- Education Dept. releases draft regulation for negotiations
- Rule would ease criteria for accrediting agency approval
Organizations offering college degrees and other post-secondary education credentials could have an easier time getting a slice of the $120 billion in annual federal student aid under a draft proposal by the federal government.
The changes were laid out in a draft regulation from the Education Department obtained by Bloomberg Government. The changes will be debated later this month by a group made up of students, colleges, loan servicers, state agencies and others. The negotiations are part of the process to finalize a regulation on standards for college accrediting agencies, which review college quality and certify whether schools should be eligible to receive federal loans and grants.
Organizations seeking to become accreditors would no longer have to wait two years before applying to the federal government for recognition under the draft text. Accrediting agencies would no longer need to submit annual reports to the department and colleges would have more flexibility to make changes without getting advance approval from an accreditor.
Education Secretary Betsy DeVos has emphasized the importance of allowing higher education institutions and accreditors to experiment. A higher education agenda released by the department in December said an increase in regulations “has squelched the innovation necessary to achieve the improved outcomes that these regulations sought to achieve in the first place.”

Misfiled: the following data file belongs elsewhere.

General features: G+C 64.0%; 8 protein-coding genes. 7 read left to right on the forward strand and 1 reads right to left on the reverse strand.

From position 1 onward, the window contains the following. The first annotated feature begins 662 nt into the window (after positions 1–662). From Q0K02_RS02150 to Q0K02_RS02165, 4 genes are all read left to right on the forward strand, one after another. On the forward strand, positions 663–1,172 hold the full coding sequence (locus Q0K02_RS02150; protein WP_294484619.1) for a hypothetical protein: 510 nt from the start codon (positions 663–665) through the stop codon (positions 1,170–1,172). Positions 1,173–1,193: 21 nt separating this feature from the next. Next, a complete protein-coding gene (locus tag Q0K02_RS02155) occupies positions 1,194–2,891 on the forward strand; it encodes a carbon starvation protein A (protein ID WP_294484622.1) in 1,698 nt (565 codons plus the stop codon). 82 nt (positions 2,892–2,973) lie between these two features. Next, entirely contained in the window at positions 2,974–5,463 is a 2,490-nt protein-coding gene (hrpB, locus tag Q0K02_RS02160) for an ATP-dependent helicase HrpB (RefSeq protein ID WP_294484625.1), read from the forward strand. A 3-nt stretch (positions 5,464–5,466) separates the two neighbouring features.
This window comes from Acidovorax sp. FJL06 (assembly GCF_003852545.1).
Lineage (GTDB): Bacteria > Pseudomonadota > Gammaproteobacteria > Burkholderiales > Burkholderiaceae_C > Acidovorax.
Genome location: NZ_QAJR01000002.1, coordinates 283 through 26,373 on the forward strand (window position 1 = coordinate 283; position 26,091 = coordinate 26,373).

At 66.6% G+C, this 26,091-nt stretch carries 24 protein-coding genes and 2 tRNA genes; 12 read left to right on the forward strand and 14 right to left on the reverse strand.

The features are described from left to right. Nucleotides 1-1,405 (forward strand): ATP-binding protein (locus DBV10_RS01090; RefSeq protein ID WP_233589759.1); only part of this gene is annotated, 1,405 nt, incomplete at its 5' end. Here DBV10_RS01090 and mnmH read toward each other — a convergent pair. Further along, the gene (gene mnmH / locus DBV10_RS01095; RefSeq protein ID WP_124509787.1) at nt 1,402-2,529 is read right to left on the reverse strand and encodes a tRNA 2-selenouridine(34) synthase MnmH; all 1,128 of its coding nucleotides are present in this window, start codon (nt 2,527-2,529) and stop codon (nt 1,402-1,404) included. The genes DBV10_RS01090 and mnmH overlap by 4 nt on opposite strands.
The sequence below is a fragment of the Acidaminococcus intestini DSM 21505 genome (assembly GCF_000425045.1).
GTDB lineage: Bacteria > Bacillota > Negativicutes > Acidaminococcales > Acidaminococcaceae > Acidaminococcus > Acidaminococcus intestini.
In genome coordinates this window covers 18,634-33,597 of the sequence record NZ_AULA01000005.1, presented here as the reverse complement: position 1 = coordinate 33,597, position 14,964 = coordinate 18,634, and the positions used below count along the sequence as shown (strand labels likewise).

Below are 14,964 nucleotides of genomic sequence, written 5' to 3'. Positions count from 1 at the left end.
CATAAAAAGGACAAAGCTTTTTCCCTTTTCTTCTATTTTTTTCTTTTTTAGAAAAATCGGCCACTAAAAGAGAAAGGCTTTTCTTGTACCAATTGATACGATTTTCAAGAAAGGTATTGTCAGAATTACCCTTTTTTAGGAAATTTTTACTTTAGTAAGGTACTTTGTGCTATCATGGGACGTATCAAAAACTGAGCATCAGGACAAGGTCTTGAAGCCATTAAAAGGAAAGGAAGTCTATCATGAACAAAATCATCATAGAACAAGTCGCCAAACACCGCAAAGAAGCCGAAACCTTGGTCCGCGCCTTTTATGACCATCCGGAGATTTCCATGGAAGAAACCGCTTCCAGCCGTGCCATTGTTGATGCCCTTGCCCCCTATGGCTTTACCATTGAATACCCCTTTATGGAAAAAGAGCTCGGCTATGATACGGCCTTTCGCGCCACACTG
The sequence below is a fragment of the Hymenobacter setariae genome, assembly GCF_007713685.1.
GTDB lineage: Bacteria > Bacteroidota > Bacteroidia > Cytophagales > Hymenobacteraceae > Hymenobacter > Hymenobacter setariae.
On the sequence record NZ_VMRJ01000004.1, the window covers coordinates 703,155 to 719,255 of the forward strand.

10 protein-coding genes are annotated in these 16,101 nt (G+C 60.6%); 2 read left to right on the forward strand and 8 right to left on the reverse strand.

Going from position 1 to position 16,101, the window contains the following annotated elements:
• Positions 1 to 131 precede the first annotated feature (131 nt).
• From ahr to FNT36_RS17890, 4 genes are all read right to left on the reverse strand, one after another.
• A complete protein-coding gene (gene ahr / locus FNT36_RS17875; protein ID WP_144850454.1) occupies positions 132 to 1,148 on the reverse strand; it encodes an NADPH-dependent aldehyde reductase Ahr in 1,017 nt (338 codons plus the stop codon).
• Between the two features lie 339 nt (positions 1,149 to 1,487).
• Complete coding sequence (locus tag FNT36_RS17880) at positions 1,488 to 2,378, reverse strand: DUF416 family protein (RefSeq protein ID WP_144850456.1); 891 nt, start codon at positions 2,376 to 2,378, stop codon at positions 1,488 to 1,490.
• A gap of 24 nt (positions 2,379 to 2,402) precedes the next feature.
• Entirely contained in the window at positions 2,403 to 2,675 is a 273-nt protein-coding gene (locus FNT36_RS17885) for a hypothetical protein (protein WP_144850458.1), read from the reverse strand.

The department also is proposing to:
- Give colleges more flexibility to define a credit hour, which ties the amount of time students spend on a class to the amount of federal aid they receive. The Obama administration crafted a more detailed description after some colleges inflated credit hours to bring in more federal aid dollars and hasten program completion.
- Allow the department to recognize accreditors who are in substantive, but not full, compliance with federal requirements.
- Provide more flexibility for how instructors and students interact in distance education programs.
- Remove limitations to federal grant and loan forgiveness programs for students and borrowers working in religious institutions.
- Broaden the definition of a religious institution and allowing those schools to switch accreditors if their current accreditors discriminate against their mission.
The talks over the regulation will start Jan. 14, and include three sessions before the end of March. Because the regulation is expected to cover a wide range of topics, the department has created three separate negotiation subcommittees to cover distance and innovation, a teacher grant program, and faith-based entities.
Here is a text of the proposal:
Robert C Byrd Program
Student Assistance General Provisions
Summary Institutional Eligibility
Summary Robert C Byrd Honors Scholarship
Summary Student Assistance General Provisions
Summary TEACH Grants
Summary Religious Inclusion
To contact the reporter on this story: Emily Wilkins in Washington at firstname.lastname@example.org